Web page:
Expecting Adam

Last semester, I was assigned to read a book for my Family Resources class. At first, I was stressing this task because reading a three-hundred page book did not seem too thrilling to me. I chose to read the non-fiction novel, Expecting Adam: A True Story of Birth, Rebirth, and Everyday Magic by Martha Beck. ImageI began to read this book at the beginning of last November and was finished within three days. This novel came to my attention because it was on the list of possible books that we could read for class. I began thinking this novel was going to be frustrating and meaningless, but I ended up thoroughly enjoying it. I found the book at the Towson library and began to read it the same day.

This true story involves Martha and her husband, John and the bizarre events leading up to the birth of their child, Adam. Martha and John are married with a young daughter, Katie, and both are attending Harvard trying to receive their PhDs. With the hectic schedule of taking classes at Harvard and raising a toddler, another baby is the last thing Martha and John want to get themselves into. While pregnant with Adam, Martha begins having dreams and premonitions, which all seem to surprisingly come true. John also experiences these occurrences. Martha and John learn that their child is going to have Down syndrome, and everyone expects them to have an abortion because he will not be as “intelligent” as a normal baby.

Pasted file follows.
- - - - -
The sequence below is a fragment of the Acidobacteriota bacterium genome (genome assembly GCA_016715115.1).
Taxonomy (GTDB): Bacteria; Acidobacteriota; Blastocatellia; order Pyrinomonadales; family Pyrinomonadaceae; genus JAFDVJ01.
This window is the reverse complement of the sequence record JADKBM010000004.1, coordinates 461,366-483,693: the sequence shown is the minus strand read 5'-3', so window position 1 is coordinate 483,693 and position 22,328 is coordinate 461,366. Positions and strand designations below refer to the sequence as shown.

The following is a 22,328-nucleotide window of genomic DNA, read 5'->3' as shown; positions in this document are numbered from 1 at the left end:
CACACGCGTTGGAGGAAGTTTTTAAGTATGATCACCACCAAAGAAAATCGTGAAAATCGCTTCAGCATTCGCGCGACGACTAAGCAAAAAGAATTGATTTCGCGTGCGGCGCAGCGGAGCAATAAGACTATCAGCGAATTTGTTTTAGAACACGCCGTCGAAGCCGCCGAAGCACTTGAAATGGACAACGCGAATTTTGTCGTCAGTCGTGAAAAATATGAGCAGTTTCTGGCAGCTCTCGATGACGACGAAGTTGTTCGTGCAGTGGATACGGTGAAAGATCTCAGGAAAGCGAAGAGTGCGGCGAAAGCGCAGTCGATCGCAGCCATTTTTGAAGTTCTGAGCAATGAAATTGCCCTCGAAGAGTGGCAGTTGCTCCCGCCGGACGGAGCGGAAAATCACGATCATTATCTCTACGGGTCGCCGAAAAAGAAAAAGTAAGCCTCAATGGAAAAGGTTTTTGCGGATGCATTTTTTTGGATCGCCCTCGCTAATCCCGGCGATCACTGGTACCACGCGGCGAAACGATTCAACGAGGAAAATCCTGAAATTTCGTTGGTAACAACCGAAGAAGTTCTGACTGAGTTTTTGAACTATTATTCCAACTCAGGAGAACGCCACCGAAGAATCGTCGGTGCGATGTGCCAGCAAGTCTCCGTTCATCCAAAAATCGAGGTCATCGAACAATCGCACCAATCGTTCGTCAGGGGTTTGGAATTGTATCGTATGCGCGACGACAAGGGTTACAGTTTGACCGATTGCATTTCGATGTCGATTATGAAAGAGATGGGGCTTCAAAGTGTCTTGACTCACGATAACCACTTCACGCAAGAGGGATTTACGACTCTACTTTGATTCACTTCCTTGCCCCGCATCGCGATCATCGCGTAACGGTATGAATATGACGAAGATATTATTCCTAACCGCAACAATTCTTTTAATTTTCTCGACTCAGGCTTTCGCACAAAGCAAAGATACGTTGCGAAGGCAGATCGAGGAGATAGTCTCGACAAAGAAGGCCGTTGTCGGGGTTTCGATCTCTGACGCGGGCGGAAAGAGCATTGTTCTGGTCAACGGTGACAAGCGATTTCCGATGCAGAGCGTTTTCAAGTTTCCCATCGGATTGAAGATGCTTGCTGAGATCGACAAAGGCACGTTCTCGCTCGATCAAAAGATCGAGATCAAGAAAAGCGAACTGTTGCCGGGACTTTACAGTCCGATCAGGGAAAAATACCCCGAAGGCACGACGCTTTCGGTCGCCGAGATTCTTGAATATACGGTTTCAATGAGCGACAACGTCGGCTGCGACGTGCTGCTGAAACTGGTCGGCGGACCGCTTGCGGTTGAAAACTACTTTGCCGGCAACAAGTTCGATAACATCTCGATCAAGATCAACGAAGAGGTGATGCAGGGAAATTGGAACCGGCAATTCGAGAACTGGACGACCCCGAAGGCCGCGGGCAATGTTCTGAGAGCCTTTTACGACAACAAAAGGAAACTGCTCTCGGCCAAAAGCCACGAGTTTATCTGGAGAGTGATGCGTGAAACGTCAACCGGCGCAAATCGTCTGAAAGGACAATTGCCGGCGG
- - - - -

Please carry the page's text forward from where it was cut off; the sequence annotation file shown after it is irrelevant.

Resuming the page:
Adam ends up being a very happy child. Although he lacks certain aspects of intelligence and is late in his physical and cognitive development, Adam looks at life in a way most people could not. He teaches John and Martha more lessons than they have ever learned from going to Harvard. This book taught me that people with special needs or setbacks should not be stereotyped and discriminated against because these people may lack what society believes is “intelligence,” but can have special attributes and an understanding of life that a normal person would never have. ImageI believe that this novel has had such an impact on me because throughout my life, I have never experienced quality time with a child having Down syndrome.

It is crazy that just because a child has one extra chromosome that he or she can have such a different approach to life. In a way, I am jealous of those people with Down Syndrome because as normal people, we are consumed and overwhelmed with the big things in life, but these “slower” people are able to find happiness in all of the little things. Reading this novel changed the way I look at people with special needs and realize they are just the same as us, they just do things a little different. This book has increased my want to read articles and other books that include stories of gifted children. These children may have “special needs,” but to me it seems more like “special powers”. 





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